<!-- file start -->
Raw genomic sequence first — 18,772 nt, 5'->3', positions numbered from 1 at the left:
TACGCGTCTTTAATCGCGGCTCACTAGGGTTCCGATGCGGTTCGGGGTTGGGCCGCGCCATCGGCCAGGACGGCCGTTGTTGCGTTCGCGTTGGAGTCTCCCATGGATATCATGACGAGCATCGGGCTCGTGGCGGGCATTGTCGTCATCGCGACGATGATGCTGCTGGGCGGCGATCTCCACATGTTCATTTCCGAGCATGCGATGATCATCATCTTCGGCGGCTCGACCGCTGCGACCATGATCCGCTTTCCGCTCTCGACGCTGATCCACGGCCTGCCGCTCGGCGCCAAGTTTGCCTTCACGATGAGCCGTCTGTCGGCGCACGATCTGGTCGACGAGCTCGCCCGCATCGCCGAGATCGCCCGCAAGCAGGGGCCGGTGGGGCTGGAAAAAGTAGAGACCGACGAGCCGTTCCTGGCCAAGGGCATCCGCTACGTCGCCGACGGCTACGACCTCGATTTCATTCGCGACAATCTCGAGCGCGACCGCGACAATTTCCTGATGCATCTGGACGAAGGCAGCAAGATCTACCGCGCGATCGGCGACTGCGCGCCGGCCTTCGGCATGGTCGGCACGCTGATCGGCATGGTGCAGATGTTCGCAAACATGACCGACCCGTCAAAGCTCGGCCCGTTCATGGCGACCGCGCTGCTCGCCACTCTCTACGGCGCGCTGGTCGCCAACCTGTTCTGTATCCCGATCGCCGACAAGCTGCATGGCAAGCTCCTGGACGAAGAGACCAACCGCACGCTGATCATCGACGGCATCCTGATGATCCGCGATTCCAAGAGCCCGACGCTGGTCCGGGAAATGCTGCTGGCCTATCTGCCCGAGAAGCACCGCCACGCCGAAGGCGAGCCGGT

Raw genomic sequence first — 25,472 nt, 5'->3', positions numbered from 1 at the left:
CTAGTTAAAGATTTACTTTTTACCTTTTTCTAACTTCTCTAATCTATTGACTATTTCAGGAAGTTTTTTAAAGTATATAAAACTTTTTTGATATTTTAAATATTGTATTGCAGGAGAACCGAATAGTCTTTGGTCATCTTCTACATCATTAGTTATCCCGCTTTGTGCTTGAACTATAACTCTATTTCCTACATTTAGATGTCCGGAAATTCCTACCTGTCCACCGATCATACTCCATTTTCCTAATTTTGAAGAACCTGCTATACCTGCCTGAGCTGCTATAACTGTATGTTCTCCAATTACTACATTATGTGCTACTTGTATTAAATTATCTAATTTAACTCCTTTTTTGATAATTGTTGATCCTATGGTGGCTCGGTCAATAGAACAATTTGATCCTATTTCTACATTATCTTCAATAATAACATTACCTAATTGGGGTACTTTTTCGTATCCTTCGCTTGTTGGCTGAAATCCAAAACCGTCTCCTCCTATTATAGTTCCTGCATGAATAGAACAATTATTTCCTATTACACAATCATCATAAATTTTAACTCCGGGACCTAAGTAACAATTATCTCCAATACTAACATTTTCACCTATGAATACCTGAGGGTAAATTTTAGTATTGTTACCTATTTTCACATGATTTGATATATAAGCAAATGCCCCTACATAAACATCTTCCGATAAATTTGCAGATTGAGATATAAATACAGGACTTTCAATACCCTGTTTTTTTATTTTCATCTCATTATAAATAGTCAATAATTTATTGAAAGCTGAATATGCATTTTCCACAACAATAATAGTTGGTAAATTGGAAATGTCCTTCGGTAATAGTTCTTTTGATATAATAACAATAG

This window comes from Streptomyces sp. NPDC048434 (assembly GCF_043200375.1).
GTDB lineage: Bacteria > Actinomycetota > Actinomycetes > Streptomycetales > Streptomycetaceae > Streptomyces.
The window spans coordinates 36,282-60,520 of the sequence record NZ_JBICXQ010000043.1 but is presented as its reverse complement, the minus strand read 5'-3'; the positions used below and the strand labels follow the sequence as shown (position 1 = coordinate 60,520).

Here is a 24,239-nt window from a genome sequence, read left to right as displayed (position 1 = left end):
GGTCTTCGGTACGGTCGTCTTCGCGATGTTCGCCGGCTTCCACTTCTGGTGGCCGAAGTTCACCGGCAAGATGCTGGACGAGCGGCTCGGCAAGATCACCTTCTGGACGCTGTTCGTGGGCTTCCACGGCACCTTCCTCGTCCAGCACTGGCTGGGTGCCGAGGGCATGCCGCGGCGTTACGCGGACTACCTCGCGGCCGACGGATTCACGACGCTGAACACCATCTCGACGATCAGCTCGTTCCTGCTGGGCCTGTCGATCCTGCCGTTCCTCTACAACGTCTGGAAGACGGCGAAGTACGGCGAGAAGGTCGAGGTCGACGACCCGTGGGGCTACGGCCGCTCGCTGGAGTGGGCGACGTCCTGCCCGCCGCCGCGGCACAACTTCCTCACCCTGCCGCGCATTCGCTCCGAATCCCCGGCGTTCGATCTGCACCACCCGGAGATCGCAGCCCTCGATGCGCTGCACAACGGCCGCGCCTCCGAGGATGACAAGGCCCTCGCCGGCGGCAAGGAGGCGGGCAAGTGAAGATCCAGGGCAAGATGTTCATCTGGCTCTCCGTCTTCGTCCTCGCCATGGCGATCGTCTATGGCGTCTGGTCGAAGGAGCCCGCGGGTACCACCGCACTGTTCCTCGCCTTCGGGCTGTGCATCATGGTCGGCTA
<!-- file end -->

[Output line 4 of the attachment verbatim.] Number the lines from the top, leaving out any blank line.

CTAGTTAAAGATTTACTTTTTACCTTTTTCTAACTTCTCTAATCTATTGACTATTTCAGGAAGTTTTTTAAAGTATATAAAACTTTTTTGATATTTTAAATATTGTATTGCAGGAGAACCGAATAGTCTTTGGTCATCTTCTACATCATTAGTTATCCCGCTTTGTGCTTGAACTATAACTCTATTTCCTACATTTAGATGTCCGGAAATTCCTACCTGTCCACCGATCATACTCCATTTTCCTAATTTTGAAGAACCTGCTATACCTGCCTGAGCTGCTATAACTGTATGTTCTCCAATTACTACATTATGTGCTACTTGTATTAAATTATCTAATTTAACTCCTTTTTTGATAATTGTTGATCCTATGGTGGCTCGGTCAATAGAACAATTTGATCCTATTTCTACATTATCTTCAATAATAACATTACCTAATTGGGGTACTTTTTCGTATCCTTCGCTTGTTGGCTGAAATCCAAAACCGTCTCCTCCTATTATAGTTCCTGCATGAATAGAACAATTATTTCCTATTACACAATCATCATAAATTTTAACTCCGGGACCTAAGTAACAATTATCTCCAATACTAACATTTTCACCTATGAATACCTGAGGGTAAATTTTAGTATTGTTACCTATTTTCACATGATTTGATATATAAGCAAATGCCCCTACATAAACATCTTCCGATAAATTTGCAGATTGAGATATAAATACAGGACTTTCAATACCCTGTTTTTTTATTTTCATCTCATTATAAATAGTCAATAATTTATTGAAAGCTGAATATGCATTTTCCACAACAATAATAGTTGGTAAATTGGAAATGTCCTTCGGTAATAGTTCTTTTGATATAATAACAATAG